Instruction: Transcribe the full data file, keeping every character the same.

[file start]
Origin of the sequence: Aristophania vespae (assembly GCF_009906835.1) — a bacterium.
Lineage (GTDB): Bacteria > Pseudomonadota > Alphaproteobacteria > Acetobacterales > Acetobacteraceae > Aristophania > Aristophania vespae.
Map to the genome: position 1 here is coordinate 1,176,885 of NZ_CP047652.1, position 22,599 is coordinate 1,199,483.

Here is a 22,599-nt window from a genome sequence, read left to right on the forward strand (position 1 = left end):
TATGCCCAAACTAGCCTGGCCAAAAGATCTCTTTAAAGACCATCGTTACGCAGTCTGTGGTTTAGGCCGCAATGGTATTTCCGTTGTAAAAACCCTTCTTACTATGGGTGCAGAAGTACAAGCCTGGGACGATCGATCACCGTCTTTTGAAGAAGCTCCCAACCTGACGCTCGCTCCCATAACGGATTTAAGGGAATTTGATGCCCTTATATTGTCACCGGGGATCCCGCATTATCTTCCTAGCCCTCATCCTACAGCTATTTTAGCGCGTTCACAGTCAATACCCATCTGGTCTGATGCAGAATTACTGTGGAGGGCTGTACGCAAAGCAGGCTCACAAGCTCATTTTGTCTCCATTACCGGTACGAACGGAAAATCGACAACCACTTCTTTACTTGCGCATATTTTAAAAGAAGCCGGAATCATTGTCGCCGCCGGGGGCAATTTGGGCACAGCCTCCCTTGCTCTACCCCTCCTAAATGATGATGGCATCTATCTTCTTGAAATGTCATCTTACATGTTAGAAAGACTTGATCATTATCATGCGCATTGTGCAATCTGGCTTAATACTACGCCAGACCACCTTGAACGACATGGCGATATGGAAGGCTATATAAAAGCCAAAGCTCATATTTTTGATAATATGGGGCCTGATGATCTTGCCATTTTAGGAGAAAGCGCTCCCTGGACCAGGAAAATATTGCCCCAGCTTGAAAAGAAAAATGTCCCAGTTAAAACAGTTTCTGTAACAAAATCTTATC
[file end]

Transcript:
Origin of the sequence: Aristophania vespae (assembly GCF_009906835.1) — a bacterium.
Lineage (GTDB): Bacteria > Pseudomonadota > Alphaproteobacteria > Acetobacterales > Acetobacteraceae > Aristophania > Aristophania vespae.
Map to the genome: position 1 here is coordinate 1,176,885 of NZ_CP047652.1, position 22,599 is coordinate 1,199,483.

Here is a 22,599-nt window from a genome sequence, read left to right on the forward strand (position 1 = left end):
TATGCCCAAACTAGCCTGGCCAAAAGATCTCTTTAAAGACCATCGTTACGCAGTCTGTGGTTTAGGCCGCAATGGTATTTCCGTTGTAAAAACCCTTCTTACTATGGGTGCAGAAGTACAAGCCTGGGACGATCGATCACCGTCTTTTGAAGAAGCTCCCAACCTGACGCTCGCTCCCATAACGGATTTAAGGGAATTTGATGCCCTTATATTGTCACCGGGGATCCCGCATTATCTTCCTAGCCCTCATCCTACAGCTATTTTAGCGCGTTCACAGTCAATACCCATCTGGTCTGATGCAGAATTACTGTGGAGGGCTGTACGCAAAGCAGGCTCACAAGCTCATTTTGTCTCCATTACCGGTACGAACGGAAAATCGACAACCACTTCTTTACTTGCGCATATTTTAAAAGAAGCCGGAATCATTGTCGCCGCCGGGGGCAATTTGGGCACAGCCTCCCTTGCTCTACCCCTCCTAAATGATGATGGCATCTATCTTCTTGAAATGTCATCTTACATGTTAGAAAGACTTGATCATTATCATGCGCATTGTGCAATCTGGCTTAATACTACGCCAGACCACCTTGAACGACATGGCGATATGGAAGGCTATATAAAAGCCAAAGCTCATATTTTTGATAATATGGGGCCTGATGATCTTGCCATTTTAGGAGAAAGCGCTCCCTGGACCAGGAAAATATTGCCCCAGCTTGAAAAGAAAAATGTCCCAGTTAAAACAGTTTCTGTAACAAAATCTTATC